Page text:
A young widowed father opening up about living with loss
Since starting this blog almost a year ago, I’ve been pretty outspoken about my distaste for many of the clichés and platitudes so often offered as comfort to the bereaved. And the worst, in my view, are those that do little other than marginalise a person’s grief and that, when translated into direct English, can often be read as Shut the fuck up and get on with your life.
Those who have been there, however, will be painfully aware of the fact that pulling your metaphorical socks up doesn’t make any difference to how you really feel inside. And I think that’s because grief is something that can’t be entirely controlled – managed, maybe, but not controlled. Telling someone who’s stricken with grief that they ought to pull themself together and stop dwelling on their loss doesn’t tend to have much of an effect at all. It’s is a bit like suggesting that someone should try harder to stop bleeding when they’ve just been stabbed. Like grief, the blood flow is just a natural physical response to the injury and telling the victim to buck their ideas up isn’t going do much to help close the wound. And, let’s be clear, grief is a natural response to loss; grief is not a lifestyle decision we choose. Of course we can make choices about how we ‘wear’ our grief – we can put a brave face on for others, we can dress in black if we so desire, we can act positive, we can slip into a deep state of mourning, or we can bury our pain deep inside – but ultimately grief is something that will eventually (if not constantly) be felt and endured.
One thing I’ve always found particularly hard to swallow is the idea of ‘living life for today’, as if single days as units of time aren’t painful unless they are grouped together into a week, a month or a year. It has actually crossed my mind that living solely for today might make my life little more than a rather sad existence. And that’s because today and many other todays that have come before it have been too upsetting for me to feel comfortable about living exclusively in them with little thought for the future.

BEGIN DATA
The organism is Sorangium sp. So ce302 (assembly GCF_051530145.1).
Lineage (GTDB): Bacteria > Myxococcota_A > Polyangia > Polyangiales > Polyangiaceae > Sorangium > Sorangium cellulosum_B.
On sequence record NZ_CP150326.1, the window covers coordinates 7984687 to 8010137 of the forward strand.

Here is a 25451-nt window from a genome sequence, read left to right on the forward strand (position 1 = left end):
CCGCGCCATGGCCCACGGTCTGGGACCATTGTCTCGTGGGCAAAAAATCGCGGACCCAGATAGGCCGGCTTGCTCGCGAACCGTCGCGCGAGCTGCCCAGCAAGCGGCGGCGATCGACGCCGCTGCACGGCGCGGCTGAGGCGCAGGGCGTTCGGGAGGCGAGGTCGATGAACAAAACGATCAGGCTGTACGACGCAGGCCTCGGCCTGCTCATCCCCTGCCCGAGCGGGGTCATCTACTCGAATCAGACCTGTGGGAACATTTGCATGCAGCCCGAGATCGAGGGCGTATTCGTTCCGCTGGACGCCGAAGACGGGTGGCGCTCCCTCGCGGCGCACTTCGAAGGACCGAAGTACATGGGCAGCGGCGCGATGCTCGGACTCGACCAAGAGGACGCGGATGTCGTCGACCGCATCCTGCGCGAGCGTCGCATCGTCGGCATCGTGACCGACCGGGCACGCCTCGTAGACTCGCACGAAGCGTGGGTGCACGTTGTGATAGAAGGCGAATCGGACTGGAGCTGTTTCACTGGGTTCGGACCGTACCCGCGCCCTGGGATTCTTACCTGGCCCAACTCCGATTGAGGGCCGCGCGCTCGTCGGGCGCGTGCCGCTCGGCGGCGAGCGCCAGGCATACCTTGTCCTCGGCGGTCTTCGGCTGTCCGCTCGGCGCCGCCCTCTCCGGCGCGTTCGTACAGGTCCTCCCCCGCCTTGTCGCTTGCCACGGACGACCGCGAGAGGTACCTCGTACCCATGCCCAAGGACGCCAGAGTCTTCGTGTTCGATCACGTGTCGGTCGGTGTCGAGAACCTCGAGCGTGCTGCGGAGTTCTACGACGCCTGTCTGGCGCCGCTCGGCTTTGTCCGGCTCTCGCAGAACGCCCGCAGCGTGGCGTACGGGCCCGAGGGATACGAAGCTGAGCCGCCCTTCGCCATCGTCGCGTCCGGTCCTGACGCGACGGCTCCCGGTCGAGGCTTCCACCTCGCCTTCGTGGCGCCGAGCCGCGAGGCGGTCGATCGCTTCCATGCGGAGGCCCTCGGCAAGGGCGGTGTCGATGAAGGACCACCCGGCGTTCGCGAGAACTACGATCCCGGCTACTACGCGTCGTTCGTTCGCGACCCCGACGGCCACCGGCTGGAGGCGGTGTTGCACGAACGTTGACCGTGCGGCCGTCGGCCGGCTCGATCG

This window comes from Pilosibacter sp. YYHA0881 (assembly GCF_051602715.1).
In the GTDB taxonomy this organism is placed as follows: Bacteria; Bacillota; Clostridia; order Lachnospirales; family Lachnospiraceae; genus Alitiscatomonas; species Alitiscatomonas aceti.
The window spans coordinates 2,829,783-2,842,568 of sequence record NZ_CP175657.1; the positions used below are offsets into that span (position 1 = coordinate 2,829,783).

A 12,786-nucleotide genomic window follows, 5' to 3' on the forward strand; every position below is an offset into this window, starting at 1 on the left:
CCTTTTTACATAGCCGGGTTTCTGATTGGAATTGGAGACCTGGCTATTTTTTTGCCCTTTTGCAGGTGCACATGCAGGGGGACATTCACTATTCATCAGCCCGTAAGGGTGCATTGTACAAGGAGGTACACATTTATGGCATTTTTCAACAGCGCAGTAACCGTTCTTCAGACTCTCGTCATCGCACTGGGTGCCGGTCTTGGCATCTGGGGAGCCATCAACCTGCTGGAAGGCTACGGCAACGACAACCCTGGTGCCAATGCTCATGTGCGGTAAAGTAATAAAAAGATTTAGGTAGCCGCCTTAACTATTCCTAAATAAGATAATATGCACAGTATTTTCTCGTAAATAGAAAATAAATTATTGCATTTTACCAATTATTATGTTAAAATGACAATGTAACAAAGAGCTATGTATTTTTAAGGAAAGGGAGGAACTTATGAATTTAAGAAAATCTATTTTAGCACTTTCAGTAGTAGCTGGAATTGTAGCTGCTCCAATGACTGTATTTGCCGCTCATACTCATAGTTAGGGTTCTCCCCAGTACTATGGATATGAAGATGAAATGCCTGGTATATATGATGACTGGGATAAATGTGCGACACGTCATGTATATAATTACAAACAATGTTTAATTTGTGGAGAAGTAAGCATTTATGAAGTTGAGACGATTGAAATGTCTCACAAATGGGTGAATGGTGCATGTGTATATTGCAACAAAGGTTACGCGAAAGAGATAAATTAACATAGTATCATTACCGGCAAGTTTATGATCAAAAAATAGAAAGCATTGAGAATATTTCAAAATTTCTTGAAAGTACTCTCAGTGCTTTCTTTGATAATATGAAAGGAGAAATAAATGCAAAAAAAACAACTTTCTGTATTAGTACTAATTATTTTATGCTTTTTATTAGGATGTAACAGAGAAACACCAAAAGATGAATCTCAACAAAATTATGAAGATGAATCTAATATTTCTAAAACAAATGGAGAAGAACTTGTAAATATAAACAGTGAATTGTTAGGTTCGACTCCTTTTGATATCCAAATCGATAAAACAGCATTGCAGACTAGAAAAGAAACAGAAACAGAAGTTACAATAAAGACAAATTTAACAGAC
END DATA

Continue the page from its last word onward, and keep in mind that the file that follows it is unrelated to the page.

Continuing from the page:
I have, however, been learning about mindfulness, which can loosely be defined as techniques that help clear your head of information overload to allow you to focus on the present. I decided I wanted to study and practice this for just one reason – to try to truly enjoy the time I spend with my son. Recently I’ve been getting tired very quickly and easily, and I’ve suffered from mood swings and impatience with people when in company. I often torture myself with thoughts about how my wife might have cared for our son alone if I had been the one who was killed instead. Knowing her as well as I did, it’s hard not to imagine that she would have done more to build a happy, fun and stimulating life for Jackson than I have been able. And I’ve frequently found myself feeling guilty and increasingly low about the fact that I could be present in our little boy’s company but all too often not completely there.
But over the past couple of weeks I’ve felt different; I’ve found myself having fun. Not the sort of fun that I used to think was fun – hanging out with friends and acting like a big kid myself – but actually being with a little one. We go out scooting, we play with trains, we ‘do Play-Dohs’, we paint pictures, we sing songs, we read, we pretend to be various different animals, we kick a football and we cook together. We argue, we fall out and we both have tantrums too, but most of all we get on with being each other’s best mate. And just yesterday it occurred to me that I am suddenly enjoying my time with my son because I’m successfully peeling away at the distractions in my head and concentrating on the one thing (or rather the one person) that truly brings happiness back into my life: my son.
I’ve really no idea whether this is happening because I’m suddenly more mindful of mindfulness, or whether my grief is cutting me some slack. I don’t know whether this is a temporary thing, or whether I’ve somehow turned a corner. But I have learned that I shouldn’t take contentment in grief for granted, because these days my feelings can change so quickly. The good thing about growing more conscious of enjoying the good moments when they come, though, is that it doesn’t really matter if the happiness is fleeting or not. What matters is that we feel it at all.
If you would like to learn more about mindfulness, I recommend ‘Get Some Headspace’ by Andy Puddicombe.